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Sowmya Rajendran

By Preeti Singh
Red Turtle, Rupa, Delhi, 2014, pp. 231, Rs. 195.00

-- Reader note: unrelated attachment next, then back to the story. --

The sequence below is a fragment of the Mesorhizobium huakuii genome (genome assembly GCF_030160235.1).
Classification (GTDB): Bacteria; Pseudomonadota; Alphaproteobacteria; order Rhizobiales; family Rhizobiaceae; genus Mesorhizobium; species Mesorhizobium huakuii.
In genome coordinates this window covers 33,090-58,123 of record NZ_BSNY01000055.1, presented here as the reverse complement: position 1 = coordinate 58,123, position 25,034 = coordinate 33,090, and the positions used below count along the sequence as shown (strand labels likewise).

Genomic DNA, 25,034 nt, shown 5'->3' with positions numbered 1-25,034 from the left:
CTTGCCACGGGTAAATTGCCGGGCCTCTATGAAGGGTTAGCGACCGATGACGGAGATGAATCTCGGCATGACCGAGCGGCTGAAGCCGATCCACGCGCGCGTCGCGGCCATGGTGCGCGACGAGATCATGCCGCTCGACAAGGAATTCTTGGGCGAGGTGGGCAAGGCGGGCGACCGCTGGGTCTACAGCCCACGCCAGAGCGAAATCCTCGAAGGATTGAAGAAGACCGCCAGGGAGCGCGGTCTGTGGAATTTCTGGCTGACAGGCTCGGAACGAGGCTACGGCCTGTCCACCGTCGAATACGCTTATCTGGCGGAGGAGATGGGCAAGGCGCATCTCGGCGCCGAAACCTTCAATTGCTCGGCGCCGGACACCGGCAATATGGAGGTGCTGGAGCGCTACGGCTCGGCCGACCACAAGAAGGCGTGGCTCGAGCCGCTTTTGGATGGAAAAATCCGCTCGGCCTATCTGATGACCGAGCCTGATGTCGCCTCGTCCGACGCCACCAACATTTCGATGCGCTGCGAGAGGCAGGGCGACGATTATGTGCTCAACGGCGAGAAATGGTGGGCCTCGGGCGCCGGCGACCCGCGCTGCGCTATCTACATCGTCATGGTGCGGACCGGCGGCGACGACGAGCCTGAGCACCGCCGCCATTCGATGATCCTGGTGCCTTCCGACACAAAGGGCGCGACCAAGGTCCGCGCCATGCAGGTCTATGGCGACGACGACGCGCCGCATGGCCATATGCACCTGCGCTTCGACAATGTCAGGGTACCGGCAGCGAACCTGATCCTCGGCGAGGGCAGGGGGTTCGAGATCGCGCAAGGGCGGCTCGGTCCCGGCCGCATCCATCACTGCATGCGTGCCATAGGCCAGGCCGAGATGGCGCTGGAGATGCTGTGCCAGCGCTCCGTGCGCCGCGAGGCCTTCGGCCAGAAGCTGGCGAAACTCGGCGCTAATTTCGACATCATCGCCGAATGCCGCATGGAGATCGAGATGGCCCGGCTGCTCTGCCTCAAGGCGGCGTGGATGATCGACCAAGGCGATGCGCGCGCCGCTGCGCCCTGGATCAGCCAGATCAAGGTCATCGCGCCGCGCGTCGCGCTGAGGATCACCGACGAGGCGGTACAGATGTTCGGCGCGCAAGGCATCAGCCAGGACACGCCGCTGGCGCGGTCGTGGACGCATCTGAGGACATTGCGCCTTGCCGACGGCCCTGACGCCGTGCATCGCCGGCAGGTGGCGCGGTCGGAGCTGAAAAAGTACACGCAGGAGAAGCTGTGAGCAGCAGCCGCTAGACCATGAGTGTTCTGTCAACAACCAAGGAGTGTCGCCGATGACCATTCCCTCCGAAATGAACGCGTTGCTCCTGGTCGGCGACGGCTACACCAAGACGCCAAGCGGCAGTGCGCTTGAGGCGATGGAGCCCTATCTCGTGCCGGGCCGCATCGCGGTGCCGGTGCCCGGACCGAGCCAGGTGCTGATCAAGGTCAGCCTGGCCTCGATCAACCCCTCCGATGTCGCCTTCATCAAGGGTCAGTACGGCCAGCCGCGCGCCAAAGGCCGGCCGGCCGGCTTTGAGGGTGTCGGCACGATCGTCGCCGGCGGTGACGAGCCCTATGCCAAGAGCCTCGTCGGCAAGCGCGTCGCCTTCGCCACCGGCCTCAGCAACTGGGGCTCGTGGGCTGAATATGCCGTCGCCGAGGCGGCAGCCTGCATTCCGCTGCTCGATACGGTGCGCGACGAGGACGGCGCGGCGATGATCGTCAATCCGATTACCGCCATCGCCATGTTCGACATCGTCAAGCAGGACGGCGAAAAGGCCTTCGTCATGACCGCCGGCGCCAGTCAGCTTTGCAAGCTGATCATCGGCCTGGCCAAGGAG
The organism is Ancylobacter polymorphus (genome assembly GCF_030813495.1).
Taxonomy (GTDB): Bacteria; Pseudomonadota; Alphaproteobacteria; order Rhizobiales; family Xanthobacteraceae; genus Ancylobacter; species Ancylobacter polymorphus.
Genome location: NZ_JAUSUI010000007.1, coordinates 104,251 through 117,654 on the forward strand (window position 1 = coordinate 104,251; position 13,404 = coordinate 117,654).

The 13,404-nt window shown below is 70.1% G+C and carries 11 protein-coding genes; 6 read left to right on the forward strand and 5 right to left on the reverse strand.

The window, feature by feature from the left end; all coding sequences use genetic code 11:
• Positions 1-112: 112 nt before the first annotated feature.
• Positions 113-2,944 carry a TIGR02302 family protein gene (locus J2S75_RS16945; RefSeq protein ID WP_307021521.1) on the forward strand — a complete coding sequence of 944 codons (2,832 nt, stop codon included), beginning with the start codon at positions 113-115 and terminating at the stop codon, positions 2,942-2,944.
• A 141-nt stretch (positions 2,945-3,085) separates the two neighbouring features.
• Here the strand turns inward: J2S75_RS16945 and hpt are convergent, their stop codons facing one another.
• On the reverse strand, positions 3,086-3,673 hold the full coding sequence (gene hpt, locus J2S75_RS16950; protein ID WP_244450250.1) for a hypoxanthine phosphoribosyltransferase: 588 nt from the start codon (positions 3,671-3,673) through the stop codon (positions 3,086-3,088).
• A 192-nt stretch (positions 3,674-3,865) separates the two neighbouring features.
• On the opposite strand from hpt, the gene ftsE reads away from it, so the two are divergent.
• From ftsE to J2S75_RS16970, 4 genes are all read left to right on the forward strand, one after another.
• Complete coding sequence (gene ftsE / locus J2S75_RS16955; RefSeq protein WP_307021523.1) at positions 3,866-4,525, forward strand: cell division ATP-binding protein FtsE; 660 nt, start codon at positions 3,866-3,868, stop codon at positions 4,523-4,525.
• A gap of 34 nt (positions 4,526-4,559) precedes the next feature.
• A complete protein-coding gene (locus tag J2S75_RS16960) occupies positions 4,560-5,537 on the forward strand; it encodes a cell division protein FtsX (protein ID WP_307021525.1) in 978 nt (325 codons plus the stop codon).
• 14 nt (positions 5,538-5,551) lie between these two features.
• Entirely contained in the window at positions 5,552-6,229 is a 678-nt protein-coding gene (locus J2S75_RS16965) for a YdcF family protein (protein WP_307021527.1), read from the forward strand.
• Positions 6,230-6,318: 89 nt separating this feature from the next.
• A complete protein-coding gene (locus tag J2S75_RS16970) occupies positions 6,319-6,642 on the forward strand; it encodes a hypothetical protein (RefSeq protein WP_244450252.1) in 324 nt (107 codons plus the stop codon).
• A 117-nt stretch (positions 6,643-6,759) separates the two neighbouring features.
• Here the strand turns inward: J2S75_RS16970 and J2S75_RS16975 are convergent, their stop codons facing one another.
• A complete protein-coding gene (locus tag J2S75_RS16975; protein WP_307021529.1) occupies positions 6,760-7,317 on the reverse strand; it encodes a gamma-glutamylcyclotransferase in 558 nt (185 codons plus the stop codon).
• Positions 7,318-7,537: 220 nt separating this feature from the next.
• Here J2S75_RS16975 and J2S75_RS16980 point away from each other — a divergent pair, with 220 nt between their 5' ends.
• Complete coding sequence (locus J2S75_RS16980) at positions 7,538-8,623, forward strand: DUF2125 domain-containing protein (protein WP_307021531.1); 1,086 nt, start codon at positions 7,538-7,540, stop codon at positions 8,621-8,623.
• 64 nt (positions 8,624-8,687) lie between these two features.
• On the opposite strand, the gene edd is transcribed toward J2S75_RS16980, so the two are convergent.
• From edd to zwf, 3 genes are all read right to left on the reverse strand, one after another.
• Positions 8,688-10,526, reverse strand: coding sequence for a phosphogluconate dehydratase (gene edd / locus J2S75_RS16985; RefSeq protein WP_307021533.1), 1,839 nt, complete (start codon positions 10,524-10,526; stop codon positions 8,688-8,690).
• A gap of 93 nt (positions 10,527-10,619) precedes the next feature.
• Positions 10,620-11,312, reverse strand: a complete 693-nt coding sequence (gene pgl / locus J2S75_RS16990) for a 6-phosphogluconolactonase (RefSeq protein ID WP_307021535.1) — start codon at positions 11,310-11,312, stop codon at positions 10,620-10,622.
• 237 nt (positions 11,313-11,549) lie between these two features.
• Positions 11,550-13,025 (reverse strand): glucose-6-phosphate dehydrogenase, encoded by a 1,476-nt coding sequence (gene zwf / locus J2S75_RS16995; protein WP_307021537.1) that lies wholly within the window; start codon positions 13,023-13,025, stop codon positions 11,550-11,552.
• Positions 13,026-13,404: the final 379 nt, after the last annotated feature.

A children’s book on all the books that children can read! Preeti Singh’s Great Books For Children is a compilation of books (including Indian ones) that might be of interest to independent young readers and parents or elder siblings of very small children who may want to introduce books to them. There are eleven sections, divided according to genre, for older children and a disappointingly short one for the very young ones.  Rather than classifying the books according to a rigid age-bracket, Preeti has divided them into three reading levels. This is a good idea because not all children of the same age are at the same reading level. There’s no explanation for what these three levels are though—how is a young reader to determine which level they are at without actually buying or borrowing a book listed under a particular level? Or was this a deliberate exclusion so children will be encouraged to read from all levels and figure it out for themselves? The Introduction suggests so but in that case, why have levels at all? Perhaps it would have been a good idea to include a brief explanation of the reading levels. The section for very small children has no reading levels at all.  One is not sure why this book is targeted primarily towards children rather than librarians, educationists, or parents. Not that children will be uninterested in a book guide—just that the description below each book looks like a rehash of book blurbs and does not really create any enthusiasm in one to pick up a particular book. There is no personal touch to the descriptions, no explanation for why this book was chosen by the author who says she has read ‘thousands of books’ since she was a little girl in the Introduction and that all these books made a connection with her. Rather than the 2-3 line blurb we get to read about a book (information you can find with a simple search on the Internet), it would have been interesting to know why the author chose to put this book in the list. What is special about it that makes it a must-read?  It’s also quite puzzling that there is no mention at all about the illustrations in the books. Are they funny? Are they dark? Are they quirky? Even for the section on Manga Comics and ...

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